doesn't get underneath. Spray everything with Pam to act as
a release agent. Pour on enough rubber to leave about a
quarter-inch of rubber above the highest point of the model.
Allow to cure.
Carefully remove the clay/model/rubber from the enclosure.
Having one or two sides you can remove (held by rubber bands)
makes this easy. Remove the clay bottom and flip the mold over.
Taking an Exacto knife with a curved blade, gently remove any
rubber "feather" or flash from around the model, so you have
a clean border between the mold halves. Then make a number of
small craters in the rubber to act as "keys" for the top part
of the mold. Put it back in the enclosure, with the old bottom
Make a couple of "sprues" from clay. These are the passages
through which you will pour the resin. Make them about 3/8"
around tapering toward the bottom, and attach them to the back
of your model, which is now exposed and facing up. Two passages
allow the air from the mold to flow out. (When you pour resin,
you will want to pour into the sprue which goes to a lower part
of the mold. That way, the air in the mold will go out the
other, higher opening.)
Spray with Pam again and pour your rubber. When it's cured,
remove the model and sprues, and there's your mold!
C. Pour your casting.
There are a couple of resins you can use:
One is polyester resin. You can get this at any plastics supply
company, and it's pretty cheap. Art supply stores and crafts
stores sometimes carry it too, as well as a number of dyes for
coloring it. You'd probably have to experiment a bit to match
the color. Polyester is not very strong, and sometimes it
expands a little when cured. It's also brittle, but adding color
tends to mitigate that. The real problem I have with it is that
it's hard to pour it without getting bubbles. And it really
stinks. And it can remain tacky after curing.
The best stuff to use is a two-part urethane from Micro-Mark
called CR-600. This stuff is great. It has the consistency of
water, so air bubbles are minimized. Very easy to use. It's a
little pricy, but worth it. Use a respirator or mix and pour
Again, spray all surfaces with Pam (but don't overdo it). After
pouring, you may want to tap the mold on the table top to
encourage any bubbles to leave. Hopefully, any that remain
will be on the bottom of the part, where they won't matter.
Once you've allowed the casting to cure, take the mold apart,
and clean up your part. Fill any pinholes with resin. The part
will sand, polish, and take paint easily.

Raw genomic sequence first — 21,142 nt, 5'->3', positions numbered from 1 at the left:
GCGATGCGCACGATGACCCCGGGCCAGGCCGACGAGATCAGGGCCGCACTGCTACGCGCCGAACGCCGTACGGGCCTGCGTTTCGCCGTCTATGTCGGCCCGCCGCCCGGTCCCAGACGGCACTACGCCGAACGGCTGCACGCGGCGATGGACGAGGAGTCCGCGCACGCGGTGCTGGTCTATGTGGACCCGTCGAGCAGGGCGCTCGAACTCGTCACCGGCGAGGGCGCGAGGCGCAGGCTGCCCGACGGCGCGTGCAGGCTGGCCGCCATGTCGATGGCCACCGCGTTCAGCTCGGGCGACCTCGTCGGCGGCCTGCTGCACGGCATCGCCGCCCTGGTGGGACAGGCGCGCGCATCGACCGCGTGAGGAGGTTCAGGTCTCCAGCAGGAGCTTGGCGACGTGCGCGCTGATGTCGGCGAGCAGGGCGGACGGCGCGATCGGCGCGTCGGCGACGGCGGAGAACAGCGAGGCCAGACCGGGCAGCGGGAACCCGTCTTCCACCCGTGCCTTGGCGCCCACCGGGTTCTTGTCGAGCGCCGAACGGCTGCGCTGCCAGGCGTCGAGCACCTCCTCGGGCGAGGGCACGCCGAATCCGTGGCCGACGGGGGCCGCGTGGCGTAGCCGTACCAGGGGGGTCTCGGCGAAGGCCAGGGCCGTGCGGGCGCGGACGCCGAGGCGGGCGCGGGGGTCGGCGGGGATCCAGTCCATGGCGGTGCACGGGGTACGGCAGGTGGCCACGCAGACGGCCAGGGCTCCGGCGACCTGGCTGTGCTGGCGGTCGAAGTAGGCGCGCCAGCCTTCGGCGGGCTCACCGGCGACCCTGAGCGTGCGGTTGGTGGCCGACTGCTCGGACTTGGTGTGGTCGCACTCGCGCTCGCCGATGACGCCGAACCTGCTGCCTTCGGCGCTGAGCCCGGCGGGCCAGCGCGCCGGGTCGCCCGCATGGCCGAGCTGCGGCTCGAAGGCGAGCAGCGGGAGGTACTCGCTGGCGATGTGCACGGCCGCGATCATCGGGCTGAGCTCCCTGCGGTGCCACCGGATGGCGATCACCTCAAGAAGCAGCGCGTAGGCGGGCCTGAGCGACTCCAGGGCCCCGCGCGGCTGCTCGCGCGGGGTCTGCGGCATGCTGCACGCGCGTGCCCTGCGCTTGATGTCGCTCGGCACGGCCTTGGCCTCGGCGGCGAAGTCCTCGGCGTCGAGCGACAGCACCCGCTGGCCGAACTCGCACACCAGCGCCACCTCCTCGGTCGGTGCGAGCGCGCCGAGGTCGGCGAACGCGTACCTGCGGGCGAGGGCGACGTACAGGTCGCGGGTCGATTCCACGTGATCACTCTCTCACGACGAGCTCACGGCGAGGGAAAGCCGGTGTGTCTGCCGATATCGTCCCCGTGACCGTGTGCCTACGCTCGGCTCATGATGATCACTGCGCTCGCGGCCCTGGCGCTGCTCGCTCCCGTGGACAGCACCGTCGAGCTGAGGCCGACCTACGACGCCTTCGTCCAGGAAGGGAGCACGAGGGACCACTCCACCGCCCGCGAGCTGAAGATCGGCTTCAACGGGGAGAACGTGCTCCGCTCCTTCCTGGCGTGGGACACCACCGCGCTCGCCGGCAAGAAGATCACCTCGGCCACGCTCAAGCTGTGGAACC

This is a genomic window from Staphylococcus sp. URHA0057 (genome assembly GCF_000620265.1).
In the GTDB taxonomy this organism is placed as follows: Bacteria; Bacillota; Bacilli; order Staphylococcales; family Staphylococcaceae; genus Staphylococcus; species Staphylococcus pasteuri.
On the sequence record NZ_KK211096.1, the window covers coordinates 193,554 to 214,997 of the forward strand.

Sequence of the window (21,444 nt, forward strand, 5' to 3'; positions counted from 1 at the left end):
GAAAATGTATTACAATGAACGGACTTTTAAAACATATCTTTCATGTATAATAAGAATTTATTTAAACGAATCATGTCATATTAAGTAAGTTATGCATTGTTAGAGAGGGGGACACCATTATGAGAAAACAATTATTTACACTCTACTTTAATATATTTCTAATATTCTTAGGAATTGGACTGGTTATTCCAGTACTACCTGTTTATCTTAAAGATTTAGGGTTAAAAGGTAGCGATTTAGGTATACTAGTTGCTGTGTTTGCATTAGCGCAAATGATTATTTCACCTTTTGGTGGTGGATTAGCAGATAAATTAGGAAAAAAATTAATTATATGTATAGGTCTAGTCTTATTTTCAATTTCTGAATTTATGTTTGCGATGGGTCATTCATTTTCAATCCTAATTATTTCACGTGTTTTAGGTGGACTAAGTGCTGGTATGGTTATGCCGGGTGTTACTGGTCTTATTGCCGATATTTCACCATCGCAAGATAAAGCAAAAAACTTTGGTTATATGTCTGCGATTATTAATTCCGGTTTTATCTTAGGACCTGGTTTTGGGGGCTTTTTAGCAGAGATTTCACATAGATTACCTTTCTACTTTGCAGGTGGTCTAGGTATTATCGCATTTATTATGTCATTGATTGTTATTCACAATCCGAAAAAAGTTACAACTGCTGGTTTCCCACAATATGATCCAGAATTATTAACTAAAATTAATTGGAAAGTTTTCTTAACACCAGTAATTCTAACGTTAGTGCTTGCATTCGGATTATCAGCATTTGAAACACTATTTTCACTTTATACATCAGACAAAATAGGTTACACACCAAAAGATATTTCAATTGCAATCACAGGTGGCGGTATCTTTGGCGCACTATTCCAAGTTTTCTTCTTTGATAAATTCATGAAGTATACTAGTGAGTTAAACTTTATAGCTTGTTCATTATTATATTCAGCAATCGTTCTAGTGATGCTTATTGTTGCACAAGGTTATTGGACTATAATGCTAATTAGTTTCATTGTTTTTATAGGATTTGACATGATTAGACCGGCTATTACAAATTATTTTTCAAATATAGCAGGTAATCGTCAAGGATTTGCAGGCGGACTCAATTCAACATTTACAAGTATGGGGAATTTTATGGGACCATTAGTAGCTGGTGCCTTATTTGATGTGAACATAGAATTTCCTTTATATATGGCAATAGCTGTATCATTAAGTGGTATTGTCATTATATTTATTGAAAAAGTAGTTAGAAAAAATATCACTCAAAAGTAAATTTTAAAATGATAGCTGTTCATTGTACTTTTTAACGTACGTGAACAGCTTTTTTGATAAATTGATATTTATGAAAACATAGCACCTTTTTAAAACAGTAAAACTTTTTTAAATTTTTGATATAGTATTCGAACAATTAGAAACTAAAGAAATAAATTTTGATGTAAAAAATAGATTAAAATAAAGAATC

I hope you find this helpful, and not too confusing. The Web address for
Micro-Mark casting materials is:
Thanks to Mike and Steve for their detailed advice. One of these days, maybe
I'll get up my courage and try fixing that cabinet!
The dial lettering poses a different problem. When I took
this photo, the lettering was mostly in place,
except for the 0 in the number 70. By the time I got the chassis
out of the cabinet, I noticed a number of extremely thin
papery white things scattered on top of the chassis and inside the
empty cabinet. After a moment, I realized that they were
the painted lines and lettering from the back of the dial. The slight
jiggling of pulling the chassis had caused the delicate paint
to fall right off.
The bits of paint were much too brittle and delicate to
glue back on, so now I have a dial that's missing about half
of its lettering. Luckily, I still have this photo as a guide,
so, in theory, I could sit down with an extremely fine brush
and try to hand-paint new dial lettering.
This radio is a pretty conventional "All-American Five" design,
using 12SK7, 12SQ7, 50L6, 12SA7, and 35Z5 tubes. It has one
interesting feature, however.
When I first looked under the chassis, I wondered if it had
been plundered for spare parts. It had many fewer small
components than most AA5 sets, yet it played just fine,
so obviously nothing important was missing.
Looking closer, I noticed a small, rectangular
component with seven leads coming out of its flat
molded body. When I got a schematic, I learned
that this is Part 10-102, the Audio Detector Unit,
which incorporates eight resistors
and capacitors within a single, molded unit.
I suppose this early integrated circuit was a cost-saving
measure, lowering the parts count and
simplifying the assembly. It looks like ceramic, suggesting
that its innards should be pretty reliable.
Like all old tube radios, this one still needs routine
The electronic restoration will wait until I decide what
to do about the cabinet, however.